As U.S. skies have opened up to drones in recent years, concerns about civil liberties have come to the fore, but as the fiery crash of a mammoth unmanned Navy surveillance drone in the Chesapeake Bay a year ago demonstrated, safety is cause for concern as well.
A Navy investigation, reported here for the first time, has concluded that the June 11, 2012, crash was caused by a combination of a mechanical failure and pilot error. A breakdown in the aircraft's rudder mechanism compounded by the failure of a civilian pilot to follow emergency procedures sent the Global Hawk drone, with a wingspan of 131 feet, spiraling into remote wetlands in southern Maryland.
The Global Hawk, a 22,982-pound aircraft, spiraled downward at a 55-degree angle reaching a speed in excess of 2,000 feet per minute. Carrying more than 11,000 pounds of fuel, the drone burst into flames upon impact. The crash destroyed the $176 million vehicle, but caused no property damage or injuries and caused "minimal" environmental damage, the report found.
The Navy report, obtained under the Freedom of Information Act, illuminates the safety challenges posed by increased of use of drones in U.S. airspace. With the military's use of drones growing rapidly, training exercises in the United States are also expanding. While the report credits the pilot, a civilian employed by Northrop Grumman, with steering the malfunctioning aircraft away from a populated area, Navy Cmdr. C.P. Ramsden said the pilot error as the rudder system broke down could have led to disaster.
"Failure to adhere to emergency protocols did not produce disastrous results in this particular event," Ramsden wrote. "However, future breaches of established procedure could produce a different outcome."
A trail of wreckage and a massive plume of smoke captured on video revealed that the robotic aircraft had crashed 22 miles east of the naval air station on the Patuxent River, where Northrop Grumman was training a team of civilian contactors to pilot the aircraft.
The Global Hawk is at the forefront of the drone revolution that is transforming the U.S. armed forces and, increasingly, domestic law-enforcement organizations, including the FBI. As Wired reported last June, the Navy was introducing an enhanced version of the Global Hawk at the Patuxent station.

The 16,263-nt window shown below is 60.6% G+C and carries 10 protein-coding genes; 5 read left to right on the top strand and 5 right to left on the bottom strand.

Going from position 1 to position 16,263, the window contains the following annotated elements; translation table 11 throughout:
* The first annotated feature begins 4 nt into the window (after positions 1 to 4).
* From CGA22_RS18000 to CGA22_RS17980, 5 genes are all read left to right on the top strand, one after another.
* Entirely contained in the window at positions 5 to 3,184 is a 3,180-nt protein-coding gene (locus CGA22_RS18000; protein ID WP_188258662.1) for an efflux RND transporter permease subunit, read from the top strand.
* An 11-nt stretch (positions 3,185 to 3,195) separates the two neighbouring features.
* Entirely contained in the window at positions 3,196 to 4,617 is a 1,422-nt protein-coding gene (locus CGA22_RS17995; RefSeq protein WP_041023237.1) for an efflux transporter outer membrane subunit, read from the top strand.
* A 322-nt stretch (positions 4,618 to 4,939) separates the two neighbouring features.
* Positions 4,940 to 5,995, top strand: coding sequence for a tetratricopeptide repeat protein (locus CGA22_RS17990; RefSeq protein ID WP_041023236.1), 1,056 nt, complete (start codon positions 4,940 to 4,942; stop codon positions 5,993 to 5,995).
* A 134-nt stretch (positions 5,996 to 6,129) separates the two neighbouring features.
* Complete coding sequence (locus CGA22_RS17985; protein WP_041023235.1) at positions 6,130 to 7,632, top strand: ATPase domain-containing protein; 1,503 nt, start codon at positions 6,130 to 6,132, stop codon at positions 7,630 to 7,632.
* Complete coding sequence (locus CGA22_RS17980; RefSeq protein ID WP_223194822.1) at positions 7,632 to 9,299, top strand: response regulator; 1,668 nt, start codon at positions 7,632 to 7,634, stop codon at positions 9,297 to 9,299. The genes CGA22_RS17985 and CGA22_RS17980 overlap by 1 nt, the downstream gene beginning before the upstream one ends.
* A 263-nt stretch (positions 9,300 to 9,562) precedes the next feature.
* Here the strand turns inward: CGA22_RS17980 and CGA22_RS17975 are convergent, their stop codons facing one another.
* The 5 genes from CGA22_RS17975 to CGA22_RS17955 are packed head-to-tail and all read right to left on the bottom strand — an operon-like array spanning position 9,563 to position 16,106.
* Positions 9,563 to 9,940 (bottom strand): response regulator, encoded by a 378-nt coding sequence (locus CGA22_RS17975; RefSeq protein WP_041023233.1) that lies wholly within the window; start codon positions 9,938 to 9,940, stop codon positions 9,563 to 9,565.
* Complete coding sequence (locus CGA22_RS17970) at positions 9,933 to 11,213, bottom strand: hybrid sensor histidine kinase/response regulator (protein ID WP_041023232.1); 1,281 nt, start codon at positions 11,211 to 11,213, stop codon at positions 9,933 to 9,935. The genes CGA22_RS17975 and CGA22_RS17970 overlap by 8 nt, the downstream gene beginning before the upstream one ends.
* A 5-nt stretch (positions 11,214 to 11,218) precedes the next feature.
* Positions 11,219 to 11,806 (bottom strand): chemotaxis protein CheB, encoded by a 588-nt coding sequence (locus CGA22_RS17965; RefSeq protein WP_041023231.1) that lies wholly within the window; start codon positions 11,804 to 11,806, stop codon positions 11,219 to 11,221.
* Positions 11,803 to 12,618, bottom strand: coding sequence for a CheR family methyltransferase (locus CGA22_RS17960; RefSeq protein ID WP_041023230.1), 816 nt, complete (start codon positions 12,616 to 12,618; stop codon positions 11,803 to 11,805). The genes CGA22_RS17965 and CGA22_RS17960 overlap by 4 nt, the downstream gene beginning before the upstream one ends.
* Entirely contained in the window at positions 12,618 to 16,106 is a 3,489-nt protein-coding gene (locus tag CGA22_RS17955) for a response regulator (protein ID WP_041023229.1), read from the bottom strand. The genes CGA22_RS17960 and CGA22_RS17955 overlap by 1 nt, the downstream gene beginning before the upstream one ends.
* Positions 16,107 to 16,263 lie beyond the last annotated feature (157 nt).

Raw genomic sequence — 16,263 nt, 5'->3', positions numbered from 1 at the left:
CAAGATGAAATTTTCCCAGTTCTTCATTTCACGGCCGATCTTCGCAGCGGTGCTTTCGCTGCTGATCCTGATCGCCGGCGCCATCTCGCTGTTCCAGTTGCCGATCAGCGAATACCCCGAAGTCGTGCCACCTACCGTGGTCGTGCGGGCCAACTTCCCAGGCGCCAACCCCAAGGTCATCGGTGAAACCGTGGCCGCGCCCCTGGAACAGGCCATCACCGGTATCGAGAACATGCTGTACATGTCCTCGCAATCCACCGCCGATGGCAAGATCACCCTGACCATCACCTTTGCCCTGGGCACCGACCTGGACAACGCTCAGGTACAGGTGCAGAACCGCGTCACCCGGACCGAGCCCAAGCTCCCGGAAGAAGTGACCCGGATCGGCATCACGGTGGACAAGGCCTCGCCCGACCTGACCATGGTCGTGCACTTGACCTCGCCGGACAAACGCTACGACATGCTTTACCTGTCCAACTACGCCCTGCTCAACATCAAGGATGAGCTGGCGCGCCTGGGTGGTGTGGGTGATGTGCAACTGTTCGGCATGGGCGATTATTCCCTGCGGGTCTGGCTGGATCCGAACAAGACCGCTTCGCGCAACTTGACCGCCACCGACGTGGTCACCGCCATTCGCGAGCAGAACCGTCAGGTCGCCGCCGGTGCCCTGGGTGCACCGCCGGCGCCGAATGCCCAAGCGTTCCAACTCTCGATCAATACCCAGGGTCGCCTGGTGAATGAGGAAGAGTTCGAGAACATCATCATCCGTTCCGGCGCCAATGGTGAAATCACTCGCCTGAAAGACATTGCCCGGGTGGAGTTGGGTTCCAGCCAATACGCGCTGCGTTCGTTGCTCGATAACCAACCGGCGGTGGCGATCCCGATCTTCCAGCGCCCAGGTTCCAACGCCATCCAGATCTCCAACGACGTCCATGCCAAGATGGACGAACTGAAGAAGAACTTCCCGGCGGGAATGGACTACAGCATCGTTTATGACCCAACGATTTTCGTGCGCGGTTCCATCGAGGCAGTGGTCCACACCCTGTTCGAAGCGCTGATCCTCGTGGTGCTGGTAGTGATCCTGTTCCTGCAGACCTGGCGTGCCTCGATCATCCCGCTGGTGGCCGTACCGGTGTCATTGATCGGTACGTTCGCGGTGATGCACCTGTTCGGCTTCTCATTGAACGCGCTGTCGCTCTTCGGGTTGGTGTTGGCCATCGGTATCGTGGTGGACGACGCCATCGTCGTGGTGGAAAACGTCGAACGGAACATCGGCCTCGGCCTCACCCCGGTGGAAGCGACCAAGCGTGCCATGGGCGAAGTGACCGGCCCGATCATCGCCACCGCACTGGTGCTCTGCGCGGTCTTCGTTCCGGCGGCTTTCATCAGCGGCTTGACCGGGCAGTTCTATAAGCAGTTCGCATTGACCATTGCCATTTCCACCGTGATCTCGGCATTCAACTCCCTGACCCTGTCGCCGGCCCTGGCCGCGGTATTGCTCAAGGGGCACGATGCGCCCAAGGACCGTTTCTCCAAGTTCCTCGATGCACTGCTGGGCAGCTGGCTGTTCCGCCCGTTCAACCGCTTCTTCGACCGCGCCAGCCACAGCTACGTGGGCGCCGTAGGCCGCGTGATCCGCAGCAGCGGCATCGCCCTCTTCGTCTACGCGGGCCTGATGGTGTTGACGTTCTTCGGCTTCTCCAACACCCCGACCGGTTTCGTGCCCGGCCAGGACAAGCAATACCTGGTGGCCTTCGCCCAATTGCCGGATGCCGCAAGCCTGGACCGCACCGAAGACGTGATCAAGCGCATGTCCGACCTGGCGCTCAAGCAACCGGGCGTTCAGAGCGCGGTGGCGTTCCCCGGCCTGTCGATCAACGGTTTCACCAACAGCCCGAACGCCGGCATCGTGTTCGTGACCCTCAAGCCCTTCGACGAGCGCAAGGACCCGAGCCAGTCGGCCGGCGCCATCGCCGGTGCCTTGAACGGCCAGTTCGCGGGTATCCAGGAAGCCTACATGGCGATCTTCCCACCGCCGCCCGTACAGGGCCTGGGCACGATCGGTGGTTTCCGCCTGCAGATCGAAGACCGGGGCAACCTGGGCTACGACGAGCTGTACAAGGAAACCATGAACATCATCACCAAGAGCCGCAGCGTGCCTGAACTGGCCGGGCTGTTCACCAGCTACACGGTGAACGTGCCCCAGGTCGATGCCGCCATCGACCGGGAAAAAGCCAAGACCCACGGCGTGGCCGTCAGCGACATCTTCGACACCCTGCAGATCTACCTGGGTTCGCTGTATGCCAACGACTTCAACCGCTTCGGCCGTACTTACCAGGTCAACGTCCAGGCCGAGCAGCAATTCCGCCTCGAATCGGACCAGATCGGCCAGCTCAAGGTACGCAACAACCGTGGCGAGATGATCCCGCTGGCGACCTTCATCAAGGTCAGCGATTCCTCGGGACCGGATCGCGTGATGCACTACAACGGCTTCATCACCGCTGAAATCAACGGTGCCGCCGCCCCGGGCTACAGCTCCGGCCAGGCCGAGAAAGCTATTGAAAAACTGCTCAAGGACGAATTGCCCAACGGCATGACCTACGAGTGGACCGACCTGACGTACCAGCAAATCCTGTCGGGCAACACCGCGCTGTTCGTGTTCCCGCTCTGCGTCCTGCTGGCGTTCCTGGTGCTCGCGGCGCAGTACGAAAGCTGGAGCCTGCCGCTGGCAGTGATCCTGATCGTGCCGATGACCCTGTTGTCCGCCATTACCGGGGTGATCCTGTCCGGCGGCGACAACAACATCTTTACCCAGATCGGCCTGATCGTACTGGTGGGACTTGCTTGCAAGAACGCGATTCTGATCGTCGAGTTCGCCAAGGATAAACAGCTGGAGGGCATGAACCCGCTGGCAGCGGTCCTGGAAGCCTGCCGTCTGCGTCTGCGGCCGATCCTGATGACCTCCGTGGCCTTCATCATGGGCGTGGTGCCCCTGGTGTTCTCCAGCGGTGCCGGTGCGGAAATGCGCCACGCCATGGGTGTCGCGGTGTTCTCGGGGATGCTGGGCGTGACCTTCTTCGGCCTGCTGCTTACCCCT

"as part of the Navy’s newest iteration of its Broad Area Maritime Surveillance Program. BAMS, as it’s known, uses a Global Hawk outfitted with Navy-specific sensors to spy on a whole lot of ocean and beach. In this case, the Navy was set to debut two new, powerful 360-degree radars aboard its Global Hawks, with range in the hundreds of miles, as part of a $1.16 billion contract signed in 2008."
Ramsden's 381-page report found that the flight was troubled from the start. Within two minutes of takeoff, the operator's control panel started reporting a motor failure in the right inboard ruddervator, the movable hinged section of the V-shaped tail surfaces on the rear of the drone.
As the drone foundered, the pilot overrode the aircraft's default settings, steering it to the east to avoid flying over a populated area of St. Mary's County, Maryland, while climbing to an altitude of 40,000 feet.
The Navy report noted that the emergency protocol for the aircraft does not call for climbing above 40,000 feet. Had the pilot stayed at a lower altitude, the automatic settings on the craft's spoiler would have remained in effect, according to the report.
The flight was troubled from the start.
The higher altitude allowed the pilot to check the spoiler settings himself. He concluded that the aircraft was controlable and prepared to follow the rest of the protocol, which was to land as soon as possible. "Intermittent failure" of the motor mechanism resulted in "uncommanded movements" of the ruddervators as the pilot prepared to return the aircraft for an emergency landing at the Patuxent River base. The pilot then lost radio contact with the Global Hawk.
"We have lost control of the aircraft," he advised the control tower at the base, according to a transcript obtained by investigators. "The aircraft is going to crash."
"It is unknown whether locking the spoilers to a lower setting may have prevented the aircraft from departing controlled flight," the report concluded.
When the motor of the ruddervator was recovered from the crash site, investigators found that "voltage instability" in a capacitor and transformer had caused it to malfunction. The engineer who examined the parts said the breakdown was "due to random component failure not a manufacturing, design, test etc. issue" with the Global Hawk.
Ramsden recommended that the contract of the pilot, whose name was withheld for privacy reasons from the publicly released version of the report, be "thoroughly reviewed."
The report notes that the “unique makeup of the BAMS-D program,”—which largely includes contractors, who “in the case of the mishap [made up] all of the personnel directly involved”—caused some delays in the investigation into the crash’s causes, as Northrop Grumman deliberated about whether to have lawyers present for its staff during the Navy’s probe. In the end, the flight crew gave their accounts without lawyers present.